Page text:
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Migrating from self-hosted Postgres to DigitalOcean

Published on July 14, 2022

Until now Birdfeeder was powered by a self-hosted Postgres instance which is used by various other side projects. It was running out of space and decided to migrate to a managed Postgres instance on DigitalOcean (Affiliate link, giving you $100 in credits).

The reason for going managed was that I didn’t want to deal with backups and have the option to scale up with the click of a button.

I couldn’t find a simple guide on how to move from a self-hosted instance to a managed instance on DigitalOcean and decided to write a short summary.

Goal: Move database from source instance to target instance with little read/write downtime.

Out of scope: No read / write downtime

Create new instance

Start by creating a new Postgres instance on DigitalOcean. This will take a couple of minutes. After this is done verify that the IP you are accessing the database from is added to “Trusted sources” in the control panel.

Create database

Once the database is running log in with the doadmin user that DigitalOcean is displaying in the interface. I prefer to use a GUI client like Postico to query the database.

Run the following command to create the database and the role you’ll be using to access the database. The naming doesn’t matter, it’s a personal preference.

create role birdfeederdb_prod_write WITH createdb password 'some-very-secure-password';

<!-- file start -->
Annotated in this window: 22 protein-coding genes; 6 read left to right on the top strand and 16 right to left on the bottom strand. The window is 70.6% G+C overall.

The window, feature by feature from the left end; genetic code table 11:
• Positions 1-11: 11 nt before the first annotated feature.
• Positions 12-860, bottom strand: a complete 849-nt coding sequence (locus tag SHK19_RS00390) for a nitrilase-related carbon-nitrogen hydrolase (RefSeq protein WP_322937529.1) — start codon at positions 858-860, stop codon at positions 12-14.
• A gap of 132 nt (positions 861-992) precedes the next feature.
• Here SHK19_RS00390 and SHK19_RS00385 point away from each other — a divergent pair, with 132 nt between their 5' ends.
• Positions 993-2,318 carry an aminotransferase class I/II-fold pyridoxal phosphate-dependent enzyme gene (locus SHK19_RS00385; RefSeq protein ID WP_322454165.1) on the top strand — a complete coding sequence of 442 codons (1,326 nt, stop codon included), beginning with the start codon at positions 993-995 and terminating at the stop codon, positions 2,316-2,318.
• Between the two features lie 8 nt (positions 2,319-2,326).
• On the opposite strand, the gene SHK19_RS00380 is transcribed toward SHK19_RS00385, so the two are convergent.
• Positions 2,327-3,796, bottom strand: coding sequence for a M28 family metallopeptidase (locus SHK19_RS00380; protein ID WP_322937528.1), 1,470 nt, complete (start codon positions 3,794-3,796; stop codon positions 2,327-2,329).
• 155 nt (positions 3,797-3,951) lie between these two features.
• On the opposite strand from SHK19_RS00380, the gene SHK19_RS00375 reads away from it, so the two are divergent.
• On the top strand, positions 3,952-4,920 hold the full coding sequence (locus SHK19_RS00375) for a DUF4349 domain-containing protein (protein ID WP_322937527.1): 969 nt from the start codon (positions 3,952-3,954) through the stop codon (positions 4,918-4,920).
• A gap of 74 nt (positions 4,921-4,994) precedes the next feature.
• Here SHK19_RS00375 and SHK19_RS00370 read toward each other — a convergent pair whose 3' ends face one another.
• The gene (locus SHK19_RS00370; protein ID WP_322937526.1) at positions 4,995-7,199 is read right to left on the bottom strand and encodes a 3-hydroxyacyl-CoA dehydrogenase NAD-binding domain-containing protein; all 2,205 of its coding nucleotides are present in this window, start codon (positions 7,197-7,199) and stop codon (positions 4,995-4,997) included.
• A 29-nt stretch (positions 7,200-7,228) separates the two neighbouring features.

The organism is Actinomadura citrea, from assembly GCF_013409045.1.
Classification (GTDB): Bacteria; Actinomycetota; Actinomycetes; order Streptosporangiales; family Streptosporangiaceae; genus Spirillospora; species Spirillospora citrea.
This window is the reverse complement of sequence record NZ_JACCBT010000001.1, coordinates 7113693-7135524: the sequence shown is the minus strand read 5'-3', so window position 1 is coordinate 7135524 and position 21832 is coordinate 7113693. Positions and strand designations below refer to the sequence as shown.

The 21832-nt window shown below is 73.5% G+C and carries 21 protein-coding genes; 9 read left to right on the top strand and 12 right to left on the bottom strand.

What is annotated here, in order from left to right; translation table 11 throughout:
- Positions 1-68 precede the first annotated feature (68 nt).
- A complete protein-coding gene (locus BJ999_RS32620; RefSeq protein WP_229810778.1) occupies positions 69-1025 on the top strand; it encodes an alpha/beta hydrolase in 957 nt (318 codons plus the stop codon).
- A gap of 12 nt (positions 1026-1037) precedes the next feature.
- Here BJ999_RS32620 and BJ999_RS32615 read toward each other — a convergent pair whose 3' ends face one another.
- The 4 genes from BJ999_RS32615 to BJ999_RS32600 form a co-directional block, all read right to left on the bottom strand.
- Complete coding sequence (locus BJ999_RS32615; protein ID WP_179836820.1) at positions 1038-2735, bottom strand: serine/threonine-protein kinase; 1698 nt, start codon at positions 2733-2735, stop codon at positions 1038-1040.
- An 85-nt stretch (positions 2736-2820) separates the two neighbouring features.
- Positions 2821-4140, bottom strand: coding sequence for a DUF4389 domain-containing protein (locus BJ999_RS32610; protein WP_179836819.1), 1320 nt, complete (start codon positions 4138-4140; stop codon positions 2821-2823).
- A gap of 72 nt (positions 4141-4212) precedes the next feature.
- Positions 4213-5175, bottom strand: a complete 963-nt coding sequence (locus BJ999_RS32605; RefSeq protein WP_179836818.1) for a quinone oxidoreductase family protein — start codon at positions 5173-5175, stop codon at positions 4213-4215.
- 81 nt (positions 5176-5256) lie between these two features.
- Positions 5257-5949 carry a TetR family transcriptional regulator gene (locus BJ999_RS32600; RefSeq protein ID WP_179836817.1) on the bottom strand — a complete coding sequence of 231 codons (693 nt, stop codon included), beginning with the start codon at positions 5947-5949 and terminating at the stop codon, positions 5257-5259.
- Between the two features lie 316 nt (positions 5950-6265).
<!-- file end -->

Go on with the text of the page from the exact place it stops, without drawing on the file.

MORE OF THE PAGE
create database birdfeederdb_prod;

Set permissions for role and schema

Create the schema under which the tables will be created. The new role will get the permissions to use the schema and create tables.

create schema birdfeederdb;
alter role birdfeederdb_prod_write SET search_path = 'birdfeederdb';
grant usage on schema birdfeederdb to birdfeederdb_prod_write;
grant create on schema birdfeederdb to birdfeederdb_prod_write;
alter database birdfeederdb_prod owner to birdfeederdb_prod_write;
alter schema birdfeederdb owner to birdfeederdb_prod_write;

Create backup from source instance

Stop all writes to the old database. In my case I shut down my app and everything accessing the database.

Replace the value behind the -h flag with the IP or hostname of the source database. You have to provide the username and the database name. It’s likely that this is the same information that your app is currently using to access the database.

pg_dump -h -U birdfeederdb_prod_write -p 5432 -Fc birdfeederdb_prod > birdfeederdb_prod.pgsql

Restore backup to target instance

Now it’s time to import the backup into the new managed Postgres running on DigitalOcean.

pg_restore -d 'postgresql://' --no-owner --role=birdfeederdb_prod_write --clean --jobs 4 --if-exists birdfeederdb_prod_.pgsql

Not using the --if-exists flag will result in seeing non-critical errors. More about that can be read in the Postgres documentation.

Restart your services

Now you can update the hostname/port in your app and it will start talking to the new database.